The poetry of music lyrics

My recent fascination with Hozier’s haunting “Take Me to Church” got me thinking about the power of music lyrics.

When Hozier laments that he will “tell you my sins so you can sharpen your knife,” among other obvious religion-themed verses, the song takes on a new meaning to some.

To others, it’s just a song.

Of course, the messaging of music is nothing new in pop culture. For as long as music has been around, there are those that feel compelled to break down and understand the true meanings behind our favorite songs.

The theologians had a heyday with R.E.M.’s “Losing My Religion,” probably due to as much of the visual images of that video as the lyrics itself. My theology-minded brother, Dr. Thomas More, even weighed in on that topic during a VH1 special.

And like R.E.M., Hozier encourages the religious discussion and our natural tendency to break down the music. With lines like “I’ll worship like a dog at the shrine of your lies,” how can we not wonder aloud?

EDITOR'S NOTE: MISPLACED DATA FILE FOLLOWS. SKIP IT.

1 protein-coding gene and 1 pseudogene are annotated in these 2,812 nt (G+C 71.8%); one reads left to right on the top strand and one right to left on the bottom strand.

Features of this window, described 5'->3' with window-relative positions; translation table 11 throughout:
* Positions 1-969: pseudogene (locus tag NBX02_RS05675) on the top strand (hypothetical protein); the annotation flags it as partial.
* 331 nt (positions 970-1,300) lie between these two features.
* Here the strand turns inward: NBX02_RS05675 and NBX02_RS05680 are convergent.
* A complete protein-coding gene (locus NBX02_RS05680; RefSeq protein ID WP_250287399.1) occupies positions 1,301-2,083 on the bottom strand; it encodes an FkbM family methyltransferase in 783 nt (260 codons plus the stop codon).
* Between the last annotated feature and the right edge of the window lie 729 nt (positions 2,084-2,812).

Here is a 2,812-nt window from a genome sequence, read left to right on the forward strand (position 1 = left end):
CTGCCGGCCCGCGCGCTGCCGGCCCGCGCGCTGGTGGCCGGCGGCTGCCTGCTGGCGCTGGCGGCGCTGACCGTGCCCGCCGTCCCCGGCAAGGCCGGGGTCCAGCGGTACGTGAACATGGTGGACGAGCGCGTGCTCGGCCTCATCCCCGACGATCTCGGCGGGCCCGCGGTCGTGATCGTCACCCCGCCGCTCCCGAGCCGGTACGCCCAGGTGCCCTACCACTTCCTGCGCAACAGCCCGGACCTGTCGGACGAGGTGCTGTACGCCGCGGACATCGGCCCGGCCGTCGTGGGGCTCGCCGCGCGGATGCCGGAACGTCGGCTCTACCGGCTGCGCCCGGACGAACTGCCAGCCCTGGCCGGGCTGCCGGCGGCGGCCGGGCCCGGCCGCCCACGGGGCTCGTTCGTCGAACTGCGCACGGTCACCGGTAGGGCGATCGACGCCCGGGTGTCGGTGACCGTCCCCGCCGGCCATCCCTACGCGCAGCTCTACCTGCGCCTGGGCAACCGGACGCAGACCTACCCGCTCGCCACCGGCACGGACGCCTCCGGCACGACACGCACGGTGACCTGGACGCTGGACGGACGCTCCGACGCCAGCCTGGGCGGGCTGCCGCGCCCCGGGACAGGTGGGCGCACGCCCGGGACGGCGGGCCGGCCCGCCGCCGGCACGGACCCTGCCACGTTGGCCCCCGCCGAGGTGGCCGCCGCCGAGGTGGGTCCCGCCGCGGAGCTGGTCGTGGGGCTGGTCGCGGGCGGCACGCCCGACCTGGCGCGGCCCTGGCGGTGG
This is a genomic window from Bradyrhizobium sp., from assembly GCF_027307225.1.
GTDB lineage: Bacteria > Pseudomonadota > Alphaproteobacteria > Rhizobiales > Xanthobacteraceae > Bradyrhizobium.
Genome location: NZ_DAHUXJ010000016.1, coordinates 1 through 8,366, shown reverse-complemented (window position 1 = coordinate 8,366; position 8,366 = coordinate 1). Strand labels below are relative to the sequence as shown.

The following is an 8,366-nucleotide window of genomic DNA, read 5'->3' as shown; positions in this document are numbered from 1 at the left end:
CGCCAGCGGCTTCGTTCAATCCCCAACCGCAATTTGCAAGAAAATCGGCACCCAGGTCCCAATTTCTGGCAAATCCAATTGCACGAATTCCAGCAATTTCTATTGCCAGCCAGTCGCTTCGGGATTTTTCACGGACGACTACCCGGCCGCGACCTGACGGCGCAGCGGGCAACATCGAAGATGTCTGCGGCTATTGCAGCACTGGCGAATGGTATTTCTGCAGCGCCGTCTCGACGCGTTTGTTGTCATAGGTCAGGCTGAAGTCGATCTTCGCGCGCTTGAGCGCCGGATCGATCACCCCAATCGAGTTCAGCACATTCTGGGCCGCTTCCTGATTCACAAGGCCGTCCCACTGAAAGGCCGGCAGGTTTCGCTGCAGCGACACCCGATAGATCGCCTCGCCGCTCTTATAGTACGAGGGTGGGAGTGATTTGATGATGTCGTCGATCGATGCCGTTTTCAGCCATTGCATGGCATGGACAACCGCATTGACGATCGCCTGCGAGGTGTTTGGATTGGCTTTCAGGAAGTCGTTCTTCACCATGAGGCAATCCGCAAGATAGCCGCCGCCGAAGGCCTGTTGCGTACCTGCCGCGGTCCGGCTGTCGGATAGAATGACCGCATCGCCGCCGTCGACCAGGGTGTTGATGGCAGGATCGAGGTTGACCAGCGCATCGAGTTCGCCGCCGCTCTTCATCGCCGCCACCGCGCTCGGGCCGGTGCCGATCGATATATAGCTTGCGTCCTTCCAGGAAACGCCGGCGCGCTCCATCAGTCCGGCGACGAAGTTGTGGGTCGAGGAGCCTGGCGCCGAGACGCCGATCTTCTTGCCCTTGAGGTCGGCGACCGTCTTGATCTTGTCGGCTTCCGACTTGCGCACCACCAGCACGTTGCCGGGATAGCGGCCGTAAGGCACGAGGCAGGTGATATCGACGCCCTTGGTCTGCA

It does diminish the music or dampen the integrity of the art to discuss lyrics. Still, we sometimes go a little overboard.

Bell Biv Devoe didn’t literally mean that girl was “Poison,” did they?

Women, love and heartache-filled-angst has made the best music over the years. And some of that we can take quite literally.

Jefferson Starship told us all about “Sarah.” KISS introduced us to “Beth.” The Police filled us in on “Roxanne.” Toto’s famous ode to Rosanna Arquette was popular in the 80s. And Prince told us way more than we may have needed to know about a good friend named “Nikki.”

Hozier offers an explanation of “Take Me to Church” on a YouTube video. My initial take was you can’t riddle you song with faith-related phrases and then tell us the song isn’t about that at all. I’ve changed my tune a bit now, though, as I think back to many great songs.

The Band had us believing they “pulled into Nazareth, was feelin’ about half past dead…” Really? Either way, can’t argue with the song. That tune is still killer after all these years.

Songs that dare to dip into religion will always draw the ire of some. Others, like Elton John’s “Tiny Dancer” (no, he’s not singing “hold me close my Tony Danza…”) will live in interpretive infamy forever. Deliberate or implied symbolism makes for great discussion points, especially when we look at some of the great songs of Pink Floyd or The Doors.

As one of my friends put it recently on a Facebook discussion, in his mind, the song is just the song. It’s good music. Maybe that’s all we need say.

That a topic, a woman, a loss or a love can inspire deep and meaningful music is still what drives me to listen.

If music moves you, allow it to happen.

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